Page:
Player profile: Golf captain Kyle Demshki

Kyle Demshki has shown he is a true force to be reckoned with. Demshki, a Stern senior, has earned two first-place tournament wins and a pair of UAA Player of the Week honors.

Demshki’s knowledge of the game influenced Todd Kolean, the head coach of the NYU men’s and women’s golf teams, in his decision to make Demshki a team captain.

“[Demshki] is an intelligent player who just knows how to consistently play the game with steadiness,” Kolean said.


After growing up in Calabasas, Calif., Demshki’s family immersed him in a sports-oriented atmosphere. With a mother who played tennis, a father who played water polo and a sister who played softball, Demshki claimed golf as his own.

“I think I was 2 or 3 [years old] when my dad put a club in my hand, and I guess that’s when my golfing career really started,” Demshki said.

For Demshki, golfing gradually evolved from a childhood hobby into a mature, challenging commitment.

“Golf is such a challenging sport because it is not as physically draining as it is mentally,” Demshki said. “You are playing against yourself the entire time.”

In his first year at NYU, Demshki struggled in the fall season to solidify a starting position. During the next spring season, however, things turned around for the eager freshman, as Demshki claimed his first collegiate tournament win at the McDaniel’s Cup in Pennsylvania.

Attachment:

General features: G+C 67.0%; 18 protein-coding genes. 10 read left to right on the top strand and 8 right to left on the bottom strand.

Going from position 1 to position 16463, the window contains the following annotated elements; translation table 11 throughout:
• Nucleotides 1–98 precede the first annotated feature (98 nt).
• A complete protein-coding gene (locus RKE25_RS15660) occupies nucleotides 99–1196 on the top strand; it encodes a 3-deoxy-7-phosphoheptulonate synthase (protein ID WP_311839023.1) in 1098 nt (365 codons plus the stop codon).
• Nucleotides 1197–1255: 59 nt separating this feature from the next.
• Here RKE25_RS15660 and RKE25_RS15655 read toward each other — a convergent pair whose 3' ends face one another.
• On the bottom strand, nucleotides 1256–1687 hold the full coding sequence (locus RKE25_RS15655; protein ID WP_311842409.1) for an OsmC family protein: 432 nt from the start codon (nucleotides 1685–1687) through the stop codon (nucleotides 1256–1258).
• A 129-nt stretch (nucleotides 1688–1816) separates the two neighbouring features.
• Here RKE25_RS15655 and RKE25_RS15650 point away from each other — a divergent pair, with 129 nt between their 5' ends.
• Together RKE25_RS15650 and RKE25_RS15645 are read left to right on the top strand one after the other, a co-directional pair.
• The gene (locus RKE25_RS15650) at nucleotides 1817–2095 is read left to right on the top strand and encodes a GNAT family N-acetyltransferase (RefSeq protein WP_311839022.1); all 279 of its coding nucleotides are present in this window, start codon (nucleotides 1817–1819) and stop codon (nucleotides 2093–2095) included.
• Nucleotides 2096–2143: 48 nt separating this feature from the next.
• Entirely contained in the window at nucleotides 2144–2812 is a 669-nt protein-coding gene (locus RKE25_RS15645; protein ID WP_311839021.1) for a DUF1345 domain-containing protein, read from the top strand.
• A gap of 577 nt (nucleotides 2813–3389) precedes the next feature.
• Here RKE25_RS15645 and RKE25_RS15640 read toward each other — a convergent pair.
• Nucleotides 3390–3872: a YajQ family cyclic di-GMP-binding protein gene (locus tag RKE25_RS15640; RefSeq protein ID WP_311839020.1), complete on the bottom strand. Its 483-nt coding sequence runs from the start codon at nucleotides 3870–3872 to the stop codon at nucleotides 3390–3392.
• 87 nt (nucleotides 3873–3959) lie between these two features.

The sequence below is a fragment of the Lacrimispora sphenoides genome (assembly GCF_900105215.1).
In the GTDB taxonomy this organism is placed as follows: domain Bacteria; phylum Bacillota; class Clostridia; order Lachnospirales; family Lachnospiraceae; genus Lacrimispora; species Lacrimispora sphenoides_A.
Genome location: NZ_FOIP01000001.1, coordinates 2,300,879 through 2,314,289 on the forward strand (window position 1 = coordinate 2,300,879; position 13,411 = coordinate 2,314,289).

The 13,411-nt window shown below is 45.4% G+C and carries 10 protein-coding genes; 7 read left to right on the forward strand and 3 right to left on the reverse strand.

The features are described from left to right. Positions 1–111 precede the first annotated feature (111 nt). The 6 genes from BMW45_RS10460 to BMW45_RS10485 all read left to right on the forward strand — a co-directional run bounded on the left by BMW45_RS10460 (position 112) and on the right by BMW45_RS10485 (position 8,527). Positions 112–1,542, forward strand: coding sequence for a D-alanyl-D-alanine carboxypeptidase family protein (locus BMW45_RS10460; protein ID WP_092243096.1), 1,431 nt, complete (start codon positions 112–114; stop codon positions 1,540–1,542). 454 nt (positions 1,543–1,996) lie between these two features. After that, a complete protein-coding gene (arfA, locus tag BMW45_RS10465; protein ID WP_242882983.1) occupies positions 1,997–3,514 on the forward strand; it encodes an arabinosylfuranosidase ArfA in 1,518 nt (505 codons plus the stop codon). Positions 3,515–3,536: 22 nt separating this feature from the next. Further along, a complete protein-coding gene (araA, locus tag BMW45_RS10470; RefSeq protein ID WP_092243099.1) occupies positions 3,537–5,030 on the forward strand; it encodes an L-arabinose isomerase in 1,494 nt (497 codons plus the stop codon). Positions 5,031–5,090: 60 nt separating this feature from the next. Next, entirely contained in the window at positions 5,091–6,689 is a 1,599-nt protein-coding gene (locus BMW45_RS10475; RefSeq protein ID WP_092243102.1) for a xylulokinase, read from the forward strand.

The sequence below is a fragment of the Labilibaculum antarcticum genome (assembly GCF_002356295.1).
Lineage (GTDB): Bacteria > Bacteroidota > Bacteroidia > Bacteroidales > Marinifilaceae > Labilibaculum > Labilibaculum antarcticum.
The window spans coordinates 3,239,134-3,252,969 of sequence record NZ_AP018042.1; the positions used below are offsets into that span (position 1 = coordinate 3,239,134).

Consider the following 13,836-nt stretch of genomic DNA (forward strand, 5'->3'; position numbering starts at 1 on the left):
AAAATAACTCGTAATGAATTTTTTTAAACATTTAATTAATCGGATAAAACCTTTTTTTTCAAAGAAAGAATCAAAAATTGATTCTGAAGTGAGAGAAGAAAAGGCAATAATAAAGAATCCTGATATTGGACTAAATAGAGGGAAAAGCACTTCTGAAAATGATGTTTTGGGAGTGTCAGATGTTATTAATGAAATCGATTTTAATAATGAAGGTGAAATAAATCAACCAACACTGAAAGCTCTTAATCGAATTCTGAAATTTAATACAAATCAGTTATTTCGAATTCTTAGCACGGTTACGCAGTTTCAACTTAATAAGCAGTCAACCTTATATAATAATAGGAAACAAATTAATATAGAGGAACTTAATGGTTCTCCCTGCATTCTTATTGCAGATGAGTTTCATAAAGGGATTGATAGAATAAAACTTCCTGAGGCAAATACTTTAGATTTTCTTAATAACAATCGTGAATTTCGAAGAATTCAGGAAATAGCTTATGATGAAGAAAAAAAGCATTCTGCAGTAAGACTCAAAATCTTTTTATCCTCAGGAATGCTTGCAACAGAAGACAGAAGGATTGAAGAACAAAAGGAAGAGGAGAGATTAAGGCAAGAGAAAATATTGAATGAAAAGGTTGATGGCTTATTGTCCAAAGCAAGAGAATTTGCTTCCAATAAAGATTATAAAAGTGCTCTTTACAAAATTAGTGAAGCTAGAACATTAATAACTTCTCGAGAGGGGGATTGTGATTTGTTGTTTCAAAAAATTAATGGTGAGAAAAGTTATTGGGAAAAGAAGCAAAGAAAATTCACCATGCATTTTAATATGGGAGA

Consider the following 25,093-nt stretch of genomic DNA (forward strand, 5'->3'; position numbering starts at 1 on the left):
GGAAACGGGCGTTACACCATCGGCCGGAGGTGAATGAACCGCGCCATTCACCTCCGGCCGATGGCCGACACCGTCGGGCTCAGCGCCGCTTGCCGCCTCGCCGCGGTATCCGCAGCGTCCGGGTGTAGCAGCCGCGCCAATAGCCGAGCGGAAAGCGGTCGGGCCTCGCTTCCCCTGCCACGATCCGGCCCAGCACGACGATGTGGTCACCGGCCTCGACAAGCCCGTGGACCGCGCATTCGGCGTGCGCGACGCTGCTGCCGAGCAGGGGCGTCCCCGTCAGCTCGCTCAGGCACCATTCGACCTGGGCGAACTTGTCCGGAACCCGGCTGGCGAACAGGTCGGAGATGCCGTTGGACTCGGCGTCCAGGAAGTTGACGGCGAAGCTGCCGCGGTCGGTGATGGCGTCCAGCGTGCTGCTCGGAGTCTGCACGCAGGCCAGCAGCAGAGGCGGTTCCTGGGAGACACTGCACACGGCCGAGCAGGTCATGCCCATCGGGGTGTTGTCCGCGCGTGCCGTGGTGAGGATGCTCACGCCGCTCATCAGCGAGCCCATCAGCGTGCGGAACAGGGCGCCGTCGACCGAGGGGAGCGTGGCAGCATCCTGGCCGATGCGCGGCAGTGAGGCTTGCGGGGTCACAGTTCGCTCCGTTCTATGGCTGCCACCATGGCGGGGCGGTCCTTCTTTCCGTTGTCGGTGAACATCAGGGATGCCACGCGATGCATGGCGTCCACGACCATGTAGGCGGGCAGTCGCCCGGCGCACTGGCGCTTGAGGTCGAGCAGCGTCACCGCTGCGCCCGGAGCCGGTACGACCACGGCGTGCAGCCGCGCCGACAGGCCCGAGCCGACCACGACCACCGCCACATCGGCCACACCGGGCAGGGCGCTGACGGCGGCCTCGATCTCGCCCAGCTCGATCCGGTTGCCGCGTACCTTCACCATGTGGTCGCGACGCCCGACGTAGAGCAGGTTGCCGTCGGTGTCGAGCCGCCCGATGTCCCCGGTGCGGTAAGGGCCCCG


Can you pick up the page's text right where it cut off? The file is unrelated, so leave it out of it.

“He has refined his skills and his game has certainly improved since freshman year,” Kolean said.


But for Kolean, it was more than just Demshki’s skills that made him a clear leader on the course.


“Like his golf game, Kyle is just a steady, smart and very personable human being, ” Kolean said. “His leadership combined with his kindness is what makes him such a well-rounded captain.”


“He is a real go-getter when we are golfing, but he is also the most giving person I’ve ever met,” CAS junior and teammate Matt Gjonaj said.


Speaking to what guided him in balancing his life on and off the golf course, Demshki said he looked up to idols such as professional golfer Tiger Woods and John Wooden, the former basketball coach for the University of California, Los Angeles.


“I look up to Tiger because he shows how a focused mindset is important to winning,” Demshki said. “I also look up to Wooden because he emphasized more of the character of the athlete and how things do matter more than just winning.”


As Demshki looks ahead to his future after graduating from Stern with a degree in finance, he hopes to secure a corporate position in either New York, Los Angeles or San Francisco — all while keeping a bag of golf clubs nearby.


A version of this article appeared in the Thursday, Oct. 10 print edition. Michelle Tran is a contributing writer. Email her at [email protected] 



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